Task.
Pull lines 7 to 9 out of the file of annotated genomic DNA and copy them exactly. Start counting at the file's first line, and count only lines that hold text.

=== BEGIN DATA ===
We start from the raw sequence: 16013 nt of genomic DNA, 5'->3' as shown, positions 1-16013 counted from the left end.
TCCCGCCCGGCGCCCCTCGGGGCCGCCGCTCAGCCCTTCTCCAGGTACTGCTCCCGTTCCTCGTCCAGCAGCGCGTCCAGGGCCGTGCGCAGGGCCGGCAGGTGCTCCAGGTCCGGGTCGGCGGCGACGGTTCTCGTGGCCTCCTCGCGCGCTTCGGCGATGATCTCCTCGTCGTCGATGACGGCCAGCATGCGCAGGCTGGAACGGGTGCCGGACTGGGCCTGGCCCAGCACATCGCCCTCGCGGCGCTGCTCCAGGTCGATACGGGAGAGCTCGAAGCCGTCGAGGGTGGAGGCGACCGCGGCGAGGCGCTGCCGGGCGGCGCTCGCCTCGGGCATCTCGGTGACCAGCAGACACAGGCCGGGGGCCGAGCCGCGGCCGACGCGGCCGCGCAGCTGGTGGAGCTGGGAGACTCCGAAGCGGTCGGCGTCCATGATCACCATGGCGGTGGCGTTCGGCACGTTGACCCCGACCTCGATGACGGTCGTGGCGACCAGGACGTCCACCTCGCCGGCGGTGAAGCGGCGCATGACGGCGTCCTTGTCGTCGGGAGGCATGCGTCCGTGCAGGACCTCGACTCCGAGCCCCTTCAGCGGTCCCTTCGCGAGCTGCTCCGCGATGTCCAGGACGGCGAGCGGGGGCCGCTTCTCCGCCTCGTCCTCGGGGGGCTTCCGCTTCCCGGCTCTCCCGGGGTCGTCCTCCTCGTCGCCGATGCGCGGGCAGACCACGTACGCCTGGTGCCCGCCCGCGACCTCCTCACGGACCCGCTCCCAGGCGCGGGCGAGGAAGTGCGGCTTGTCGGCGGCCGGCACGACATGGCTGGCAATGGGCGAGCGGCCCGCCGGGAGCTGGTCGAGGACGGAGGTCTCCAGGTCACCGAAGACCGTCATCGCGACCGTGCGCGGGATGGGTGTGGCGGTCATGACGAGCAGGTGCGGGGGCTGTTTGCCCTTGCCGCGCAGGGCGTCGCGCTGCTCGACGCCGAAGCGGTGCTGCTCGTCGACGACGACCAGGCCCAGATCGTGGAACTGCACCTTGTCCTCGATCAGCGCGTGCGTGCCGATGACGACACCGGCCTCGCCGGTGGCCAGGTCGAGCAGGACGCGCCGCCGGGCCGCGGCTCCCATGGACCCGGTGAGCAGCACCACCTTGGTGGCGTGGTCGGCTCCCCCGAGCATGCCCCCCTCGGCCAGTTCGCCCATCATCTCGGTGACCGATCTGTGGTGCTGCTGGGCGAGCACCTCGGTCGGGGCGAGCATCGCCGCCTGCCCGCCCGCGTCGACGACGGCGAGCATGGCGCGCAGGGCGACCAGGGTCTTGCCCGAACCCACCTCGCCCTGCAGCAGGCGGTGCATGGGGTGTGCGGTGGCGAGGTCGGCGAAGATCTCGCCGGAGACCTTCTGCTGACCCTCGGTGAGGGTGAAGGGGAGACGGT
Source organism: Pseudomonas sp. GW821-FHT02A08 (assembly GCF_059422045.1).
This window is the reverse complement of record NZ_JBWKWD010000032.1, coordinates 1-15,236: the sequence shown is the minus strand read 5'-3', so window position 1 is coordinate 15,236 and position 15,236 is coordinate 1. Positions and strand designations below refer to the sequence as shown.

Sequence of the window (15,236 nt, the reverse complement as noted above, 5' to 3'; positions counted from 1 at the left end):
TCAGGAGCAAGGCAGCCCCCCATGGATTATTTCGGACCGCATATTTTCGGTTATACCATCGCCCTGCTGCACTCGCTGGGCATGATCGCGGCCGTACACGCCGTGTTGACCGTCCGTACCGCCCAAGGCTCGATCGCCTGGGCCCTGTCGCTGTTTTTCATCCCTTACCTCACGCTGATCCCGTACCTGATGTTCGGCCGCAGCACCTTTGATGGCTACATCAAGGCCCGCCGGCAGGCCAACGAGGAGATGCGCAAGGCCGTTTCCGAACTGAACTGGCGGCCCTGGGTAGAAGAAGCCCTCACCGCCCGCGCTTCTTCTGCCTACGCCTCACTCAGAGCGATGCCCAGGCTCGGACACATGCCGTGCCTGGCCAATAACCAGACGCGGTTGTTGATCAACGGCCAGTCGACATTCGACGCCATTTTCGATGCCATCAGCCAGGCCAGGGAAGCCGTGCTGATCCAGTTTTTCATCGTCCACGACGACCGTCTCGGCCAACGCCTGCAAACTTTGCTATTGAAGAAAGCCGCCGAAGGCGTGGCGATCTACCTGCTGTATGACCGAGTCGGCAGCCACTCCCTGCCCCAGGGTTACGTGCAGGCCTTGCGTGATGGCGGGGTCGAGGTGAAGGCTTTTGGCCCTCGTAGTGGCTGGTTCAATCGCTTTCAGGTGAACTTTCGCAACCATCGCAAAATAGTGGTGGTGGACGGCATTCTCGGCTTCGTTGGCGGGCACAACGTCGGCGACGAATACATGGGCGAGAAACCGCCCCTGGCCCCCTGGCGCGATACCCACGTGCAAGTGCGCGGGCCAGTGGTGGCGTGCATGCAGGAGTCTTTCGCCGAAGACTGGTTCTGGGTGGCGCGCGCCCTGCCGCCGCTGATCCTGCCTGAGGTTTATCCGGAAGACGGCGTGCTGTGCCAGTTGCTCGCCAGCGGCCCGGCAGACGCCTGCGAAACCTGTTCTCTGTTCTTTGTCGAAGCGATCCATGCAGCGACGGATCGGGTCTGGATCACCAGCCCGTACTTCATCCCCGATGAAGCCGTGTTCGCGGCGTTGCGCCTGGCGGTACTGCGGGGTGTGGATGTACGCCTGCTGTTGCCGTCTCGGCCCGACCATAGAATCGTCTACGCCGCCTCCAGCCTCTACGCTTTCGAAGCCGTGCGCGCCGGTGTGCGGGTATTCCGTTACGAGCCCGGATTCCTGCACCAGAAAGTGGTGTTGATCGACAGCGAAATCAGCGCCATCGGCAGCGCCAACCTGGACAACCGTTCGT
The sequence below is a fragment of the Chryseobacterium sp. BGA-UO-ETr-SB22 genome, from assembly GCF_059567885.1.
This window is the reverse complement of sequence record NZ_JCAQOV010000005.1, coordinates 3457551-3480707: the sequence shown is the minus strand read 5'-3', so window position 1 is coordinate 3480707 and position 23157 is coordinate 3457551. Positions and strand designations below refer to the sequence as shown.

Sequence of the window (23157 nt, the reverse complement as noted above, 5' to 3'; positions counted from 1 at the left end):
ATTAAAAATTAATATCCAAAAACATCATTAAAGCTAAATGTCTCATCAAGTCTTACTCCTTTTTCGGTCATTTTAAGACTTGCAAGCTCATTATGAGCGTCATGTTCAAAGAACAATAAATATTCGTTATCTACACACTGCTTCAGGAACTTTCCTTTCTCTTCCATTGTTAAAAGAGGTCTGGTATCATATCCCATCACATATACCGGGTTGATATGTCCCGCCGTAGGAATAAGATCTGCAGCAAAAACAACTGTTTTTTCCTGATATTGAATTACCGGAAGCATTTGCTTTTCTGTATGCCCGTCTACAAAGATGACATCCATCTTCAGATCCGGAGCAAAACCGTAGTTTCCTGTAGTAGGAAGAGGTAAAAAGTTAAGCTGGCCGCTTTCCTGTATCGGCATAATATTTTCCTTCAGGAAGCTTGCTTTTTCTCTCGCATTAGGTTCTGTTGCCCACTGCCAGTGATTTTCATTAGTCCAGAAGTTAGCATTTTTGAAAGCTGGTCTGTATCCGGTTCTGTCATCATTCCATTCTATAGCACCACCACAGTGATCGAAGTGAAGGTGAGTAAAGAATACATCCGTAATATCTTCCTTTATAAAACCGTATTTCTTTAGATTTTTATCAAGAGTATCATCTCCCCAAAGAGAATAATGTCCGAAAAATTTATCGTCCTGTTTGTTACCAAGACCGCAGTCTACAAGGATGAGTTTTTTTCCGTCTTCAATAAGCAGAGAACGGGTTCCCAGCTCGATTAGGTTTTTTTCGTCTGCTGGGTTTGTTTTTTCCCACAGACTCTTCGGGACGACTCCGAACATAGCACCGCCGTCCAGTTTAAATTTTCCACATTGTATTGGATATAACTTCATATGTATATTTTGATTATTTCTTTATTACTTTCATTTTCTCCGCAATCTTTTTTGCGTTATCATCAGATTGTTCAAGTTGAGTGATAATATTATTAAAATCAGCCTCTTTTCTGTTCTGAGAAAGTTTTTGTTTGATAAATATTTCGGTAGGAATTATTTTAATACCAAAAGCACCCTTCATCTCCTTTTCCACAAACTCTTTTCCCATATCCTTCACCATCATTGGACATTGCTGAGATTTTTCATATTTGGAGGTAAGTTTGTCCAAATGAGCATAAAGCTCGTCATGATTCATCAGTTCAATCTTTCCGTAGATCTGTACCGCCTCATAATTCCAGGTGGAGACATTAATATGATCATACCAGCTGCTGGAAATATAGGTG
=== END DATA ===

The sequence below is a fragment of the Chryseobacterium sp. BGA-UO-ETr-SB22 genome, from assembly GCF_059567885.1.
This window is the reverse complement of sequence record NZ_JCAQOV010000005.1, coordinates 3457551-3480707: the sequence shown is the minus strand read 5'-3', so window position 1 is coordinate 3480707 and position 23157 is coordinate 3457551. Positions and strand designations below refer to the sequence as shown.

Sequence of the window (23157 nt, the reverse complement as noted above, 5' to 3'; positions counted from 1 at the left end):